A tale of two Victory Days

Ed wrote earlier about Putin’s surprisingly subdued speech this morning commemorating the end of World War II. No nuclear threats; no mass mobilization orders; not even a declaration of victory in occupied and Kherson and Mariupol. On Victory Day!

There was no military fly-over to demonstrate Russian air power either. Putin’s team blamed the weather but apparently it was a perfectly fine day in Moscow when the parade got going.

And where was the Russian chief of staff, Valery Gerasimov? His presence would normally be required on the most important day of the year for the country’s military. Was he injured in that Ukrainian attack last week in Izyum after all?

The production had the stench of defeat about it, as if Putin had finally realized how weak his position is and concluded he was in no position to issue threats or to make promises about the outcome of the war.

That was Victory Day in Russia. But Russia isn’t the only former Soviet state that celebrates, of course.

Ukraine also commemorates the end of World War II each year, having lost many millions to battle and to Nazi atrocities. Zelensky shrewdly chose to mark the occasion with an address, viewing it as a singular opportunity to rebut Russian propaganda about Ukraine being a Nazi state. The message of the speech he recorded can be summed up in four words: Who’s the real Nazi?

This is the best thing you’ll watch today, a banger even by his standards. And the optics are superb. Two months ago, Russia expected to conquer the entirety of Ukraine. Two months later, check out this guy strutting like Travolta in “Saturday Night Fever” through the streets of free Kiev.

Which side seems more confident in the inevitability of victory?

The Ukrainian advantage in optics goes beyond the location. Here was the scene in Moscow today for Putin’s speech:

Same old, same old — literally. The WWII veterans in attendance are pushing 100. And the assembly of troops, which was apparently smaller than usual due to the strain of war, is S.O.P. for the Kremlin on Victory Day. Contrast that lack of imagination with Zelensky’s video, which is unlike anything I’ve ever seen from a national leader in wartime. Instead of a crowd of thousands dressed in their civilian or military best for a parade, with all the pomp and circumstance that entails, it’s one guy in olive drab all alone. The symbolism is obvious — Ukraine may be the underdog, outnumbered and outgunned (although not for long), but its resolve is unbroken.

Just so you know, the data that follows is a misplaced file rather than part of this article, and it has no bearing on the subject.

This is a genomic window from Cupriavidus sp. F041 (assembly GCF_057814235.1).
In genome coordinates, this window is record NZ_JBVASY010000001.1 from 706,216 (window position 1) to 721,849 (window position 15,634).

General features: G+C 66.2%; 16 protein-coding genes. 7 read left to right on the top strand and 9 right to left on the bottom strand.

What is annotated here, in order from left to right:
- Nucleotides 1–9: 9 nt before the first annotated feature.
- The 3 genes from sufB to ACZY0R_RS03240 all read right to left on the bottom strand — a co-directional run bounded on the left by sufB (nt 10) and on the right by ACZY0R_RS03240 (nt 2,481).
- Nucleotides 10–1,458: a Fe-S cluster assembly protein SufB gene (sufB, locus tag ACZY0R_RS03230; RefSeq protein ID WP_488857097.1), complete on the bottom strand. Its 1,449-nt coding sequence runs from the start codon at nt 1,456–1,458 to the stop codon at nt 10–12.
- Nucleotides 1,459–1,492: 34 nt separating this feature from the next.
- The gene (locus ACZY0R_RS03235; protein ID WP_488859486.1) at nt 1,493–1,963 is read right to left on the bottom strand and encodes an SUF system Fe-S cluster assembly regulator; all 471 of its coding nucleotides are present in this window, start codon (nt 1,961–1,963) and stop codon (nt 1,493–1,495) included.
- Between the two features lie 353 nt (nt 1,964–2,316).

Elevating an actor to the presidency seems nutty in the abstract but it worked out okay for America in the 1980s and it’s working out okay for Ukraine. One thing actors know better than most is stagecraft. Zelensky understands it in spades.

Back to Putin. What explains his unexpectedly low-key Victory Day speech, particularly his failure to order a full mobilization of the Russian population? Most western observers thought there’d be at least a partial mobilization undertaken in the name of winning the war. Instead, nothing.

Maybe he’s begun to face the hard reality that … it just won’t work. Russia needs to tide the turn in Ukraine quickly and mobilizations take time. Here’s a remarkable clip from Russian television of one of the country’s own experts warning that mobilization won’t solve anything, at least not soon enough:

If Putin gives the order for a general draft, he risks a public backlash and potentially a popular uprising. That risk is arguably worth taking if it’ll ensure victory in Ukraine. But it won’t, in which case giving the order could create a double nightmare for him. Imagine that he ignites widespread resistance to his presidency by ordering a mobilization, threatening his hold on power, and then goes on to lose the war anyway before most or all of the new conscripts are in the field. It would be a comprehensive debacle. How would he survive?

Which leaves us to wonder: If he’s not mobilizing, has he begun to look for an exit in Ukraine? He needs reinforcements in the Donbas. If he’s not sending any, what’s the plan for victory, exactly?

By the way, there are signs of morale weakening inside and outside the Russian military. Small acts of sabotage (probably timed for Victory Day) are being reported today, like Russian journalists posting anti-war articles on a pro-Kremlin news site and Russian TV listings being commandeered by hackers:

Other possible acts of sabotage are more significant but much harder to verify. Was this an accident, for instance, or something more?

Reports circulated last week about Russian troops being caught on phone calls admitting to pouring sand in their tanks’ gas tanks and attacking the Chechen forces that are deployed with them allegedly with orders to shoot any soldier who tries to desert. If that’s representative of the morale problems Putin is now coping with, no wonder Victory Day was such a bummer.